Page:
British PM David Cameron fancies himself just the man to "clean up the internet". Such rhetoric, which pulls on parental heartstrings, seems to have worked for his last election campaign where he suggested that access to porn on computers and mobiles should be blocked by default unless users specifically requested access to it.
Such an unfair opt-in system was mentioned frequently in the run-up to the election as UK Secretary of State for Culture, Media and Sport, Sajid Javid assured people that the party "will age restrict online porn".
Yet such a scheme amounts to censorship and violates net neutrality, is there is no hard and fast defintion for what is 'porn' and what is not. Given the difficulty of telling which is which there is also a problem for the decision process: if a site is misclassified, how can it be removed from the list.
Further, in the UK, which already runs such a list, it has quickly expanded to include a whole host of sites deemed unsavory despite being nothing to do with porn.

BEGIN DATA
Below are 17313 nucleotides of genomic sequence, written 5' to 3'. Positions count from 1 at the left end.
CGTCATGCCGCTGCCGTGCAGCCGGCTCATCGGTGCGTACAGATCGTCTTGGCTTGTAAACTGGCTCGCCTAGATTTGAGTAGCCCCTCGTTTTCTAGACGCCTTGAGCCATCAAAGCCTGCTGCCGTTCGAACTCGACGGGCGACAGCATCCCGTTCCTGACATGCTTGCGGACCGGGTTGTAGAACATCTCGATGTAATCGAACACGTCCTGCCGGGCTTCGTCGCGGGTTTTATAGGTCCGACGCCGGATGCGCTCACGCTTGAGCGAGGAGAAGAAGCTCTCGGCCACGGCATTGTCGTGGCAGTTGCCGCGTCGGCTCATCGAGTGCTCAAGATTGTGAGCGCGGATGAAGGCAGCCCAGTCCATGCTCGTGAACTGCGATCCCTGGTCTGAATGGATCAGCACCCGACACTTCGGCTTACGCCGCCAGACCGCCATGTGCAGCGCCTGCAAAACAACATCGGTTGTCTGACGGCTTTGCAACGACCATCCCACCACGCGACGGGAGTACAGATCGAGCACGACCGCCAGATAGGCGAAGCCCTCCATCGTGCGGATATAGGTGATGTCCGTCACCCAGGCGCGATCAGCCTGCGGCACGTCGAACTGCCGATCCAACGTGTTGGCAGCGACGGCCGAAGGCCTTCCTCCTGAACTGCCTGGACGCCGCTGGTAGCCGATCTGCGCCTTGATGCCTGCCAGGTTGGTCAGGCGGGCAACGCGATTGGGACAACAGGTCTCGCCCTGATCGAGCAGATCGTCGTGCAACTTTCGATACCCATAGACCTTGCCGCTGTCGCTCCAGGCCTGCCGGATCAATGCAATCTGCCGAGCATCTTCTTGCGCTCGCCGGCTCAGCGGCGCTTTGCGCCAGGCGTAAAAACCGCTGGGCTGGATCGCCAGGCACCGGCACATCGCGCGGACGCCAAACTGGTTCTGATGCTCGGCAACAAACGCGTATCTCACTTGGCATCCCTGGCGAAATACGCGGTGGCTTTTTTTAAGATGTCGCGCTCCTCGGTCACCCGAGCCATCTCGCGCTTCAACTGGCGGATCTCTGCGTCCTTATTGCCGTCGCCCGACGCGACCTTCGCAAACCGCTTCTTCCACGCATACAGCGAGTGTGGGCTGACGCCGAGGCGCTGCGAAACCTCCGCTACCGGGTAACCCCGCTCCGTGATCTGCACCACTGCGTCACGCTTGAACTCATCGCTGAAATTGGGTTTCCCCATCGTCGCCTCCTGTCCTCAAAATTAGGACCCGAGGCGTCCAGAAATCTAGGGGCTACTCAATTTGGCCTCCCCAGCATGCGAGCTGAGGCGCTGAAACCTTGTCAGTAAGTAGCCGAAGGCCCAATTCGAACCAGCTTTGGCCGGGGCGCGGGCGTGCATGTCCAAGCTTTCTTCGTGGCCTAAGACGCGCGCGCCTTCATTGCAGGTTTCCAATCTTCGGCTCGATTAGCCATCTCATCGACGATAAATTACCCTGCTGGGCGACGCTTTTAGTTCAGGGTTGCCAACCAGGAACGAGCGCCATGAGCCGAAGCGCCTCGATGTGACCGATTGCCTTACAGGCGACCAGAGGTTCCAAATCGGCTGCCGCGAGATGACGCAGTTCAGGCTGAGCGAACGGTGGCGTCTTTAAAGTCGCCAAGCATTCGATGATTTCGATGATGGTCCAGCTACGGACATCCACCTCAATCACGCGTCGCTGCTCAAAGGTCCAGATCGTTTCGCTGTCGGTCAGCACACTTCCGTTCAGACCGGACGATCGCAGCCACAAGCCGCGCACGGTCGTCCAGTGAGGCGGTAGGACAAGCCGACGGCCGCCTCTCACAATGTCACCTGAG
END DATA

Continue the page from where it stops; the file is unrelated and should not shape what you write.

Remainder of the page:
The list, as it turns out, has become good old fashioned censorship, where the government simply control what people can access and what they cannot.
And then there is the small problem of Europe. A leaked EU Council document shows that plans are afoot to stop Cameron's plans in its tracks. Yet with the UK on the verge of trying to get a better deal for itself within Europe, the Prime Minister doesn't seem strongly positioned for negotiating on the issue.
Cameron has a fight on his hands, if wants to deliver on his "we need to protect our children from hardcore pornography" promise.
Specially, according to documents seen by The Sunday Times newspaper, the EU could make it illegal for ISPs and mobile companies to automatically block access to obscene material.
Rather than implementing a default block on pornography, the Council of the European Union believes in an opt-out system, precisely the opposite to the way Cameron would like things to work.
The subject of censoring the internet is written about in a document on the topic on net neutrality.
In order to preserve net neutrality users would to explicitly ask their providers to block access to content, and would retain the ability to "withdraw this consent at any time".
David Carr from the advisory board of the UK council on Child Internet Safety reacted to the document by stating: "The risk is that a major plank of the UK’s approach to online child protection will be destroyed at a stroke".
Hopefully we are so lucky.